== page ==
“Memories.” Now Draco sounds like he's talking around a lump in his throat. “Every false memory the poison made. And every memory you made since you took it. There's a spell to pull them out.”
Harry stares at him. There's a terrible kind of hope in him now, like when Draco had told him about magic, only deeper, and crueler, and more aching. An awful gnawing covetousness for a life he'd never dreamed of, for the paltry price of a life that had never been real to him, even before he'd known how false it was. He's never been given an easier decision to make…
Draco looks up for the first time, and their eyes meet, and suddenly Harry can't breathe.
“Did we really hate each other?” he asks.
Draco smiles wryly. “From the day we met. I broke your nose once. You got me back by slashing my chest open.”
“Then was any of it real?” Harry says desperately.
Draco's eyes go back to the floor, and he hunches down in his seat as if he wants it to absorb him. “All of it was.” He shuts his eyes briefly. “I'll swear that on whatever will make you believe me.”
“I believe you.”
Draco looks back up at Harry, then quickly away.
“Will I still have any idea what happened?” Harry asks.
“I don't know. I think--I don't know. There's no records of it either way, Granger would know if there were. It--seems logical you wouldn’t just have a blank space, you’d have something. But then why take the memories out to begin with?”
They look at each other in silence for a minute.
“Yeah, I'm mad at you right now, I want my life back,” Harry says softly. “But I don't want to forget--I don't want to lose…everything we... ”
“God, stop, please.” Draco covers his face with his hands. “Let's just do this, quickly.”
Harry says, “All right,” and barely flinches when Draco sits on the bed next to him, uncorks the antidote, and rests the tip of his wand on Harry’s temple.
“This'll feel weird,” Draco mutters, “relax, think about the memories.” He draws his wand away slowly, and Harry feels like a leak has sprung in the side of his skull, like he's being liquefied and sucked out of himself. Day by remembered day, his life is flickering away, a film reel unwinding out of him into open air.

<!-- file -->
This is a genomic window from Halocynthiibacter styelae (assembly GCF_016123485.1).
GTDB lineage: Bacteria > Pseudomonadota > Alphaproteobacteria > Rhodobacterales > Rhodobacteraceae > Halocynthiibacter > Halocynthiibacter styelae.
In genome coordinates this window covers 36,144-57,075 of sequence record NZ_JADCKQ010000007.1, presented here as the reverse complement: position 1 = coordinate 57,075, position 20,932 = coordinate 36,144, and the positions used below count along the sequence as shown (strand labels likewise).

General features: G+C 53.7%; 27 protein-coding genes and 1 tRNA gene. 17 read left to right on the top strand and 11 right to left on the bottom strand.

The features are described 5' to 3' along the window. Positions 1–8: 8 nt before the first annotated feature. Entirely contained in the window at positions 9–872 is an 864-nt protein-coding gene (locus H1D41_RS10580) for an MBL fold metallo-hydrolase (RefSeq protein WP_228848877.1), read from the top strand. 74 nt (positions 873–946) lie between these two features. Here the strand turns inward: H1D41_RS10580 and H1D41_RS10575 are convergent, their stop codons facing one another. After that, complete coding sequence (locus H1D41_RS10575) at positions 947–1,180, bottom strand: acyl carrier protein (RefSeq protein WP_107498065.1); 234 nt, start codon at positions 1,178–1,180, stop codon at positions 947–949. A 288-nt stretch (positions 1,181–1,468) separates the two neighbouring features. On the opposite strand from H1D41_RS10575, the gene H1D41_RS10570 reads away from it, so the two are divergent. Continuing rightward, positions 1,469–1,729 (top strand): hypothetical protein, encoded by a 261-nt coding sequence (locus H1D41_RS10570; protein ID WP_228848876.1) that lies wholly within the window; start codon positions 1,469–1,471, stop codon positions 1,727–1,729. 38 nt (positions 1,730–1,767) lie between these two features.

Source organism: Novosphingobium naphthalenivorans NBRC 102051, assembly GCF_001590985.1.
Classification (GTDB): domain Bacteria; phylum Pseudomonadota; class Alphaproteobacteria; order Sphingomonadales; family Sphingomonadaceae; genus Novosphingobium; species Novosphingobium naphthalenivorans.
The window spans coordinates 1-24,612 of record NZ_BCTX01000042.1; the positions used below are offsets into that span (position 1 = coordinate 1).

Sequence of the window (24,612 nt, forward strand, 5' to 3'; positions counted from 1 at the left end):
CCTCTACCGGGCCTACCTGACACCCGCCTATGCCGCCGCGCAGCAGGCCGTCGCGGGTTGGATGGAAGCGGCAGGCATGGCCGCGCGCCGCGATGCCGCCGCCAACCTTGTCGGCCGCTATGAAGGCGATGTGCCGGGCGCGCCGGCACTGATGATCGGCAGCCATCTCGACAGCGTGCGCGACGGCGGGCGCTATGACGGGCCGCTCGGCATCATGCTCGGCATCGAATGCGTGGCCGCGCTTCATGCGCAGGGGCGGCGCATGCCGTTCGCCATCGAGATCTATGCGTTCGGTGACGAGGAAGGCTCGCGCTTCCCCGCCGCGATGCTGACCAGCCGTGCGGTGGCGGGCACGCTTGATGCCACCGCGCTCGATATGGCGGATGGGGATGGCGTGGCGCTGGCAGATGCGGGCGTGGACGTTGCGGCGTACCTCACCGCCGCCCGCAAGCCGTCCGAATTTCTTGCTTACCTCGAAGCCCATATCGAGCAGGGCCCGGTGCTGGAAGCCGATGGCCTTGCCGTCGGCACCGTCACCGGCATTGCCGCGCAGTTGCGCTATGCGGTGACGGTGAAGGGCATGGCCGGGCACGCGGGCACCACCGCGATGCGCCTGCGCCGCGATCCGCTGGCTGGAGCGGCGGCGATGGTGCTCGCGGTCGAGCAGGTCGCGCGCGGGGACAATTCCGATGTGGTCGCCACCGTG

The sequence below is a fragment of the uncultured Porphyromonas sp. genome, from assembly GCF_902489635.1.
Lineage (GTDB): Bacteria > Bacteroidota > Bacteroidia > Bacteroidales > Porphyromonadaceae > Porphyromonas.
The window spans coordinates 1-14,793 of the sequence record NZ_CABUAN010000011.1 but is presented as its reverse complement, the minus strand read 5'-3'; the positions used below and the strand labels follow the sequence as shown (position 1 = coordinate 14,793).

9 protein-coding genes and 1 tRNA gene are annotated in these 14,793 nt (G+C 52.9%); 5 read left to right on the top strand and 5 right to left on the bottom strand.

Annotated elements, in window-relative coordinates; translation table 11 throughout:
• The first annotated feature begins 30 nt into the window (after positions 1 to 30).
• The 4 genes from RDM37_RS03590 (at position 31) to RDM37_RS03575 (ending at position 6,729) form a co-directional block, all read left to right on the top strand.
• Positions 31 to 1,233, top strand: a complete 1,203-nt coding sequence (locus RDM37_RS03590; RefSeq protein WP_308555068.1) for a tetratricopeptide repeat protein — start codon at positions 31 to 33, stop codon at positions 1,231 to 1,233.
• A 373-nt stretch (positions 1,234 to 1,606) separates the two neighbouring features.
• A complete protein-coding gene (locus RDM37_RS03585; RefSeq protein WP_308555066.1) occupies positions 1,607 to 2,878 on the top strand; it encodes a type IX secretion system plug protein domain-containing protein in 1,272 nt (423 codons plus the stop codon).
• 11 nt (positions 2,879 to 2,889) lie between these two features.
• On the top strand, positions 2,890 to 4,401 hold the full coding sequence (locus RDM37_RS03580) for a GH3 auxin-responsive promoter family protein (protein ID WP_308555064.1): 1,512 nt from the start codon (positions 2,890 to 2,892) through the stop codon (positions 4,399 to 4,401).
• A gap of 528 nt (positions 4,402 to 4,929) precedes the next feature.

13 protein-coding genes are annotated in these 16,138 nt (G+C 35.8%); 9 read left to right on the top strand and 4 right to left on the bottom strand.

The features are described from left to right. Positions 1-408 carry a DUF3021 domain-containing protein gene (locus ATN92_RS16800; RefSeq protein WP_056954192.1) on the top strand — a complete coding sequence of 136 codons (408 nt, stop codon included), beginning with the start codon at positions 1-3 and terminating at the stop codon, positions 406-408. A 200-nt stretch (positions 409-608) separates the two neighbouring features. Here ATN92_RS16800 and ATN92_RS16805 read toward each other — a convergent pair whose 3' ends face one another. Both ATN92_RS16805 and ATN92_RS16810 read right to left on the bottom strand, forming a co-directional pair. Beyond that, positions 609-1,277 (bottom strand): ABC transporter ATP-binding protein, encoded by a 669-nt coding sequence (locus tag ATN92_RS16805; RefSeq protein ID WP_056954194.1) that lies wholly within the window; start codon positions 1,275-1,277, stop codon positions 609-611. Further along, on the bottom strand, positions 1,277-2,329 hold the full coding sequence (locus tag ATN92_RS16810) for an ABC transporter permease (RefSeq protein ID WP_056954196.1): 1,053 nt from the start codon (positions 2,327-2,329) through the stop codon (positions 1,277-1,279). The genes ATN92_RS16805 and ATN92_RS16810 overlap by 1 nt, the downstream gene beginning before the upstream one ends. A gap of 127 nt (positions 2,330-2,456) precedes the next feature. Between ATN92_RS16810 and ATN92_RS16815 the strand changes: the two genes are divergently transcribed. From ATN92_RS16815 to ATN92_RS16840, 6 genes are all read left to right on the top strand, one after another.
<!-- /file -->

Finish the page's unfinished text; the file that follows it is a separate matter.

And then there's nothing of him left, and he watches with mild curiosity as a strange pale man lowers a glittering silver thread into a glass bottle, and the liquid inside goes sky-blue and frothy.
“Drink it,” the man says, and Harry obediently takes it and drinks. It tastes like copper and freedom.
He’s very tired.
The first thing Harry sees when he opens his eyes is the ceiling of the spell damage ward of St. Mungo’s.
He takes a moment to consider the fact that he's living the kind of life in which he can recognize the spell damage ward of St. Mungo’s by its ceiling, then realizes something.
He's still got his memories.
They're odd and disjointed, like memories of a dream--a series of single very clear, though somewhat warped, images, accompanied by knowledge of the context and how he felt about it. Like book covers, scene and summary. But they're there.
He’ll have to tell Hermione, she’ll be glad to have solved that mystery.
Maybe he’ll get a Pensieve after all, if he could do this on purpose. Take out what hurts, and leave a labeled space, information without grief or weight.
He remembers a strange sort of double life, his years at Hogwarts side-by-side with a manufactured Muggle adolescence. He remembers work, and more work, and loneliness.
He remembers Draco.
He'll need to unpack the rush of emotion that comes with that discovery, but it'll have to wait. Harry knows by the tone of the silence that there are two other people in the room, who are trying to breathe very quietly and pretend they aren't there.